The Dutch government has ordered a shutdown of non-essential services in response to the spread of the Omicron variant, said Prime Minister Mark Rutte at a press conference on Saturday.
Under the new measures, public venues like bars, sports halls, museums and nightlife will shut down starting Sunday and will remain closed until January 14. Take-out from restaurants will still remain possible and essential shops like supermarkets will remain open until 8 p.m.
The country’s outbreak management team forecasts that Omicron will become the dominant variant by the end of December, taking over from Delta. The country risks an overload of its intensive care capacity if action isn’t taken early, the health response team said. According to government data, daily new cases averaged close to 15,000 in the period December 8 and December 14.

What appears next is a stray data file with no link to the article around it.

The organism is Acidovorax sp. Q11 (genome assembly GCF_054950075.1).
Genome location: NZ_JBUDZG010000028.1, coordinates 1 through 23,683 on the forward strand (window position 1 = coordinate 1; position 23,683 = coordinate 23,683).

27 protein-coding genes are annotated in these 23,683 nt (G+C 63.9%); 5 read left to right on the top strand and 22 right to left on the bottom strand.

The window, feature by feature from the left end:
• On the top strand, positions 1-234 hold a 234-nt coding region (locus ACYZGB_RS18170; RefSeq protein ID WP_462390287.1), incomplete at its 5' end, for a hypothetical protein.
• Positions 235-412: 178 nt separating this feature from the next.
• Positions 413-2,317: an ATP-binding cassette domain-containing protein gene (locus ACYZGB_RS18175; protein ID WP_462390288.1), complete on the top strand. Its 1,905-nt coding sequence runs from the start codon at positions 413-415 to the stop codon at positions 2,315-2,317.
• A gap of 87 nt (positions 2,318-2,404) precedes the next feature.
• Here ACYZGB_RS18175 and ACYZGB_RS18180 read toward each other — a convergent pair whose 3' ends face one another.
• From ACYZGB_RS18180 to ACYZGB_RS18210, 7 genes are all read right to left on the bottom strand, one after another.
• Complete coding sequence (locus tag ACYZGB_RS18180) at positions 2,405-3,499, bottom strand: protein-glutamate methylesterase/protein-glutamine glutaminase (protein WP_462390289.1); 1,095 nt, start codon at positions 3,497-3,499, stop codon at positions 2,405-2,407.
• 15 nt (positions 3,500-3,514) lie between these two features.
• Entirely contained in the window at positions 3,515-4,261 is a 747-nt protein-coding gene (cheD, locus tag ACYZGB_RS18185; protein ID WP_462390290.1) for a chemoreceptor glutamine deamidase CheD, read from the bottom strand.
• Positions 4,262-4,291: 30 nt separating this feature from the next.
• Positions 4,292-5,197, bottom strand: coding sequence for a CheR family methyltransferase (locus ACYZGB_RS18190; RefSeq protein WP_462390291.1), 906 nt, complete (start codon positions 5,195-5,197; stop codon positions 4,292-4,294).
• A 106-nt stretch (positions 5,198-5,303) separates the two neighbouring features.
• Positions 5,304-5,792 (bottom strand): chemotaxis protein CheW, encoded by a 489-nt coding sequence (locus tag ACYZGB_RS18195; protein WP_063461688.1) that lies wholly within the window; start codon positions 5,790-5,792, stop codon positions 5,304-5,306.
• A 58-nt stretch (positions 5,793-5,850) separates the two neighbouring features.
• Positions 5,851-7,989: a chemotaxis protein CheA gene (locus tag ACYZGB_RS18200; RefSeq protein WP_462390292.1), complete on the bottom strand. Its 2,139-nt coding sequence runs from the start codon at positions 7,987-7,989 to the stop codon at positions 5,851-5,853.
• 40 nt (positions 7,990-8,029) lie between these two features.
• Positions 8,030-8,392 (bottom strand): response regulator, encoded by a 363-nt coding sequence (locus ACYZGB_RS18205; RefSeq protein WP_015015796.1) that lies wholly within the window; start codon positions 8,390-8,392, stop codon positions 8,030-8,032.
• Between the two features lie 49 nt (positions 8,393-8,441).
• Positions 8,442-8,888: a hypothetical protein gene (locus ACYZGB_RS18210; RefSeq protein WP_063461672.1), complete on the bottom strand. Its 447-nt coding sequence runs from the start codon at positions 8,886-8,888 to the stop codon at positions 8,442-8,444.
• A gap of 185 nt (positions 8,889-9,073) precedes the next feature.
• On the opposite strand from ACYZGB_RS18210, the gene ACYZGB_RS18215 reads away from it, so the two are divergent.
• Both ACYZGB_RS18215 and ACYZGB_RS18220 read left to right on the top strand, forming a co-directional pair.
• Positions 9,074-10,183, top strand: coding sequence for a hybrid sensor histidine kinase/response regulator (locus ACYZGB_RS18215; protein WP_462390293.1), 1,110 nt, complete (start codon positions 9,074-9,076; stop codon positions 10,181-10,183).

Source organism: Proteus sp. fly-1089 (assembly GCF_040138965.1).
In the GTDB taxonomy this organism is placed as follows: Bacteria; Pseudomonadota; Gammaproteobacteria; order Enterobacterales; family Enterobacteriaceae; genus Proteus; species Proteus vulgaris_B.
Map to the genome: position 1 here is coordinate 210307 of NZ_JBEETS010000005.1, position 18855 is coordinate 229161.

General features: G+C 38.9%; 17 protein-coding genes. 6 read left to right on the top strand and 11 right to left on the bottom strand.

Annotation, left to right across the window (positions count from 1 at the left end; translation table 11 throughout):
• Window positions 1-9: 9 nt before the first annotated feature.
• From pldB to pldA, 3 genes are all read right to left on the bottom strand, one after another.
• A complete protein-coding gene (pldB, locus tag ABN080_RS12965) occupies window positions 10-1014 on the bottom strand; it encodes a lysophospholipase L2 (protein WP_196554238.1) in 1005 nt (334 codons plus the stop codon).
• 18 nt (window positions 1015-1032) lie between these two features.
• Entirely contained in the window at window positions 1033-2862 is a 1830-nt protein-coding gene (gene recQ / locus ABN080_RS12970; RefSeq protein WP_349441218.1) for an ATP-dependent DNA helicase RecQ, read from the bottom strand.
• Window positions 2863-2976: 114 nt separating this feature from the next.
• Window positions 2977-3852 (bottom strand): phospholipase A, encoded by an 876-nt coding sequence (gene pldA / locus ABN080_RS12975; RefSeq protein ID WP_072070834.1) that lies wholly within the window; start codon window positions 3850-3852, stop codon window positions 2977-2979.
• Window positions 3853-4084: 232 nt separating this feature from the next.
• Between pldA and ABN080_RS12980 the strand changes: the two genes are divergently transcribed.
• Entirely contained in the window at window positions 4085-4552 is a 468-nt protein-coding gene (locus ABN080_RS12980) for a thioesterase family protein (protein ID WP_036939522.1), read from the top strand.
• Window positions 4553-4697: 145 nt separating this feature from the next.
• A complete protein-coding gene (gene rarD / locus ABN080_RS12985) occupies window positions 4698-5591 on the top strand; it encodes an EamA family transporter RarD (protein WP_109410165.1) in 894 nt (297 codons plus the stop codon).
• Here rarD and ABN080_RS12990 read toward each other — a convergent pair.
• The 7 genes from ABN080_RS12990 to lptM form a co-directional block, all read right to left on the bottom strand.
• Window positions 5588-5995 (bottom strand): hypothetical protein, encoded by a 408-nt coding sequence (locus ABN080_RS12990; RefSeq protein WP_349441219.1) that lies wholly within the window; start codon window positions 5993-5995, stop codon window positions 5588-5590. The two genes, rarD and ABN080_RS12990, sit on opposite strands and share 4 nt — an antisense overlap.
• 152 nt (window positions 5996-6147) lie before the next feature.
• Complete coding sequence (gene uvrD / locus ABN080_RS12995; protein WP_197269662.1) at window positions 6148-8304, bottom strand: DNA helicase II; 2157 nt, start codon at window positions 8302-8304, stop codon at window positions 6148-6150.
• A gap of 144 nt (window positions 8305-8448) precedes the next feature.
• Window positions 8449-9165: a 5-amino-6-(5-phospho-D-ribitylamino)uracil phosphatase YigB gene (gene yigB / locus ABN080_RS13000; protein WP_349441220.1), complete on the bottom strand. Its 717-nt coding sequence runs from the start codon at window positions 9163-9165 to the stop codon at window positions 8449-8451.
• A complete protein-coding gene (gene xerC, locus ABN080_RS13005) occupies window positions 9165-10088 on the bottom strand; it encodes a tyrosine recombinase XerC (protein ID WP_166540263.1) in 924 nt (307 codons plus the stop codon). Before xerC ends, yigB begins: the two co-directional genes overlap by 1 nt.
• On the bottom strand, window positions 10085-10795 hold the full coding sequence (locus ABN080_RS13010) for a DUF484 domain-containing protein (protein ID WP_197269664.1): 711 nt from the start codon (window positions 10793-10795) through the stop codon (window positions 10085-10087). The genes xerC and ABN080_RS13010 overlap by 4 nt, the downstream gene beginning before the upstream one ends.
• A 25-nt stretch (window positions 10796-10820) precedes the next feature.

Households will be limited to two visitors a day. That number is expanded to four for Christmas Eve and Day, Boxing day, and during New Year’s.
Schools will be closed at least until January 9, at which point the government will evaluate what action to take.
The World Health Organization said today that the evidence pointed to Omicron having a “substantial growth advantage” over the Delta variant that has been dominant up until now. In countries with community transmission, cases double every 1.5 to 3 days, the health authority said.
The U.K. is also considering further restrictions. The country recorded more than 90,000 new cases of coronavirus on Saturday in an outbreak propelled by the variant, which has been shown to side-step immunity granted by a normal course of vaccination.